In this matter, Competition Restraints were found to apply to the installation of any in-ground pool which extends beyond the fibre-glass pools market that the franchisor had operated in. The Competition Restraints were also found to apply to shareholders and directors of companies personally involved in carrying on business, which captured the Ranieris involvement in TMP.

In the second stage of the test, Justice Parker considered the reasonableness of the restraint. It was observed that any goodwill that had been built up in connection with the franchisor’s marketing and name would be valuable to a franchisee beyond the expiration of the franchise agreement. As such, a franchisor would have an Interest in this goodwill, that is to be safeguarded by a temporary restraint on competition.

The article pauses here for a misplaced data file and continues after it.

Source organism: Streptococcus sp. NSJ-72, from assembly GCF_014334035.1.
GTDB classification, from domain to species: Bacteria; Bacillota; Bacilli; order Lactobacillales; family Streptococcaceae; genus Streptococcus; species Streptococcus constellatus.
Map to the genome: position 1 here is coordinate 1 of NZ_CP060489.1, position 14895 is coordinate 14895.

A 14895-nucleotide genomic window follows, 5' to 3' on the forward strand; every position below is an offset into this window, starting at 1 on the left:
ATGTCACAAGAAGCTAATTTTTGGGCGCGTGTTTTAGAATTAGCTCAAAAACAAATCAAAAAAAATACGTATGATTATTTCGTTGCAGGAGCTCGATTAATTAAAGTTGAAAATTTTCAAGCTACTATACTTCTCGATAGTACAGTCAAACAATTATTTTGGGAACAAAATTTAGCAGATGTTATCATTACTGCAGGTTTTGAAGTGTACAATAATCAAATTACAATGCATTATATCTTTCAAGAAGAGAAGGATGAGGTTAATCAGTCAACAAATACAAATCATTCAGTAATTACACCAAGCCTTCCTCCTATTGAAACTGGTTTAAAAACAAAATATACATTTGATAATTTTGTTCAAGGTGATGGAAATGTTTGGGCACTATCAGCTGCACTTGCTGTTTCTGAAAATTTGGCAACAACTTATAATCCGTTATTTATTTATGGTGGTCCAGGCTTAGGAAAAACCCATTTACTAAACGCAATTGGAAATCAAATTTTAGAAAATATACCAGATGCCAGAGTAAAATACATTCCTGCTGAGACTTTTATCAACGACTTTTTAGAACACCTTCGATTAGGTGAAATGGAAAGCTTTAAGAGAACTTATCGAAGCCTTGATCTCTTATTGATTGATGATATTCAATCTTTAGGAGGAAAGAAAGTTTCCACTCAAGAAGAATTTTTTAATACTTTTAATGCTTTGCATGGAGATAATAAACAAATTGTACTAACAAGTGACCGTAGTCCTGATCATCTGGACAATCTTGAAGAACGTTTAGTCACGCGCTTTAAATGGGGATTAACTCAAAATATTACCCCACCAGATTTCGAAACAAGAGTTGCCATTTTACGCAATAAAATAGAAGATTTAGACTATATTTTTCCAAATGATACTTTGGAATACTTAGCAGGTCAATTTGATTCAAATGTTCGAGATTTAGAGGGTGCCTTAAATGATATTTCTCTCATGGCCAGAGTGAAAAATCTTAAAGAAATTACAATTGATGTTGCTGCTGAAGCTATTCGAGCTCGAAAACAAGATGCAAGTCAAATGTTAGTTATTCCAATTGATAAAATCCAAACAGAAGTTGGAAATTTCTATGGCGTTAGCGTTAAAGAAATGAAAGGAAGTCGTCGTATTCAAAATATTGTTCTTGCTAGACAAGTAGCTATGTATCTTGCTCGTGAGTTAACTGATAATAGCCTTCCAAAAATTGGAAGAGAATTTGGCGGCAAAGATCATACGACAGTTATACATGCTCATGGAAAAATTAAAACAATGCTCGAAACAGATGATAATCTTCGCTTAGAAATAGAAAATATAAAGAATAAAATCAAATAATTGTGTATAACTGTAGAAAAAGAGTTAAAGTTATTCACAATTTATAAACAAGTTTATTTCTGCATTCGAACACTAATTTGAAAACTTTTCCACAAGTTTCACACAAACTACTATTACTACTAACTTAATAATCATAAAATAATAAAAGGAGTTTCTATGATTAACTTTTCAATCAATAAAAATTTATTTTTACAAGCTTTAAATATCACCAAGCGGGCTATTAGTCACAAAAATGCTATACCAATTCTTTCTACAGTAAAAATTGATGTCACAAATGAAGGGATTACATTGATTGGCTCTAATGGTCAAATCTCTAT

However, his Honour reasoned that, in this instance, Narellan did not purchase any goodwill of the business.

Upon the expiration of the agreement, the Ranieris:

  • were required to relinquish possession of customer information belonging to Narellan;
  • could not use Narellan’s name or brand;
  • could not use customer leads; and
  • were required to return confidential information of Narellan upon the expiration of the franchise agreement.

Any goodwill that had been built up during the period of the franchise agreement was derived from the skill, labour and experience of the Ranieris and their company, and not through Narellan, who they had merely paid to operate under their name.

The effect of these findings was that Narellan as franchisor, did not establish ‘a sufficient interest to justify a restraint on competition…after the end of the franchise agreement’.[3] [199].